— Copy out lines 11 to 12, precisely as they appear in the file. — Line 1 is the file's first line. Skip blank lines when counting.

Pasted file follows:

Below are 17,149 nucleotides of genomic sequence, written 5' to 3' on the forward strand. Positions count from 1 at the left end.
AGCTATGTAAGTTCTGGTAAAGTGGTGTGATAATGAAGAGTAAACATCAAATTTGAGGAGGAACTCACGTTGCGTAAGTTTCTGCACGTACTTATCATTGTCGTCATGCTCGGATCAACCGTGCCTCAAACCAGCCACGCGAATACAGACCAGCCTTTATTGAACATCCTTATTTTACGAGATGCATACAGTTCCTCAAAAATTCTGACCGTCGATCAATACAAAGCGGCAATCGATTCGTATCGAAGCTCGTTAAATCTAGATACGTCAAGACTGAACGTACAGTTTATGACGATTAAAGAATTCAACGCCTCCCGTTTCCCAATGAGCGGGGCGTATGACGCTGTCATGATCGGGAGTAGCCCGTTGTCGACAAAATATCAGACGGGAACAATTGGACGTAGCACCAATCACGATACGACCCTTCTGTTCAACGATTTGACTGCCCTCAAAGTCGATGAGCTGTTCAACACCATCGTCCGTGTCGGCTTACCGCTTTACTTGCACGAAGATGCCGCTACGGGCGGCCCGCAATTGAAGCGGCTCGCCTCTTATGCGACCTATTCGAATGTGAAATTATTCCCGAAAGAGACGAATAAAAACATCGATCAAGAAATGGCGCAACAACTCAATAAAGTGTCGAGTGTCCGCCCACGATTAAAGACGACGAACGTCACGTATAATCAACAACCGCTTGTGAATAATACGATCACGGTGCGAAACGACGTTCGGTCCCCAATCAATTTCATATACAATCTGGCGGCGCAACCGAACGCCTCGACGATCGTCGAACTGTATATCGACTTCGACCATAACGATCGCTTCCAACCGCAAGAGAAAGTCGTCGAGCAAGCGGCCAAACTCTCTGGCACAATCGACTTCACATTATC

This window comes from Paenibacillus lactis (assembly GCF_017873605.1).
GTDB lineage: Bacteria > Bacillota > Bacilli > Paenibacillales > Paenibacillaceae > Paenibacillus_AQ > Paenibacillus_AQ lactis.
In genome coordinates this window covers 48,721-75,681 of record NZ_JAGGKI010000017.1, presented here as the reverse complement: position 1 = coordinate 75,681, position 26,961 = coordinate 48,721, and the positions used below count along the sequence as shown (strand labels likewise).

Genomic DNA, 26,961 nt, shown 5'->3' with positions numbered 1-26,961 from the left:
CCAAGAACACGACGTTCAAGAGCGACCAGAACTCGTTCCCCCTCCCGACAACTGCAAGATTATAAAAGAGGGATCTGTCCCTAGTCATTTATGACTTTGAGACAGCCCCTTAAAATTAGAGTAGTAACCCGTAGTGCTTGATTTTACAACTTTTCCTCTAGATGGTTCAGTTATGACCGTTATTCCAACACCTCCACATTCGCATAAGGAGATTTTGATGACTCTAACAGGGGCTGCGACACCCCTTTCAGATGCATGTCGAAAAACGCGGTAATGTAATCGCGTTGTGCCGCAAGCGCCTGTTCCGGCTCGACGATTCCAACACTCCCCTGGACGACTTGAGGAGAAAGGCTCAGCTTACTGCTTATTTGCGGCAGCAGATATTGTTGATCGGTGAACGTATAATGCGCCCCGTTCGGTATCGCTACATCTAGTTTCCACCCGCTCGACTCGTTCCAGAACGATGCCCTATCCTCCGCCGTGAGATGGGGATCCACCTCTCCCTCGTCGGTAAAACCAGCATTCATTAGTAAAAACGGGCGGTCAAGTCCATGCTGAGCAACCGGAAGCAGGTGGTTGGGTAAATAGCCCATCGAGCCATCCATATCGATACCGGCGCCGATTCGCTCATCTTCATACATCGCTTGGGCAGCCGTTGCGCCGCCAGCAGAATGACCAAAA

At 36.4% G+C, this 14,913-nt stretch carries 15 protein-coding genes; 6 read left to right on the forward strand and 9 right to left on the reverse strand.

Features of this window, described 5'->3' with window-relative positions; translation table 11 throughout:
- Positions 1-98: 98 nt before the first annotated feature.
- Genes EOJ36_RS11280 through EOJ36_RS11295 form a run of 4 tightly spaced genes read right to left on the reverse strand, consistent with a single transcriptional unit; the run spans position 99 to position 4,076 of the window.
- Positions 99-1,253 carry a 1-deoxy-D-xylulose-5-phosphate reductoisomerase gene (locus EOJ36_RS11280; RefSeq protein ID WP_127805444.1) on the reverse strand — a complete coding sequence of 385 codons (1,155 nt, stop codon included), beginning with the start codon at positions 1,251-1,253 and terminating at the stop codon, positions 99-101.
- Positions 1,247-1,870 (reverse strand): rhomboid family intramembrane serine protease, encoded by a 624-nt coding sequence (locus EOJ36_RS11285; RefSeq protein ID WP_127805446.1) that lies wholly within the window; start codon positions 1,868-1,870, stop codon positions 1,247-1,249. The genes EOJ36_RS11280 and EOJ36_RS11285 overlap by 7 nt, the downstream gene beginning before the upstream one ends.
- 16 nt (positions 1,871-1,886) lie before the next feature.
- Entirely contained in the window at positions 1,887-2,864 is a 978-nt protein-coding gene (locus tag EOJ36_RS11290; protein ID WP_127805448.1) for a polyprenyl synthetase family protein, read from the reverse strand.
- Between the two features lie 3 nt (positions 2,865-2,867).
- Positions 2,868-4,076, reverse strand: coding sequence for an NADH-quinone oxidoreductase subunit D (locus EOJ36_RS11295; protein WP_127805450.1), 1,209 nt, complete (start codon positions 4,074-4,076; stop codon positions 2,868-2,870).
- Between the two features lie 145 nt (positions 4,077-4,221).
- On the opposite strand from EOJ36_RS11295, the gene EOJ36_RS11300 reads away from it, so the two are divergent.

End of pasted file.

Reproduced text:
- Genes EOJ36_RS11280 through EOJ36_RS11295 form a run of 4 tightly spaced genes read right to left on the reverse strand, consistent with a single transcriptional unit; the run spans position 99 to position 4,076 of the window.
- Positions 99-1,253 carry a 1-deoxy-D-xylulose-5-phosphate reductoisomerase gene (locus EOJ36_RS11280; RefSeq protein ID WP_127805444.1) on the reverse strand — a complete coding sequence of 385 codons (1,155 nt, stop codon included), beginning with the start codon at positions 1,251-1,253 and terminating at the stop codon, positions 99-101.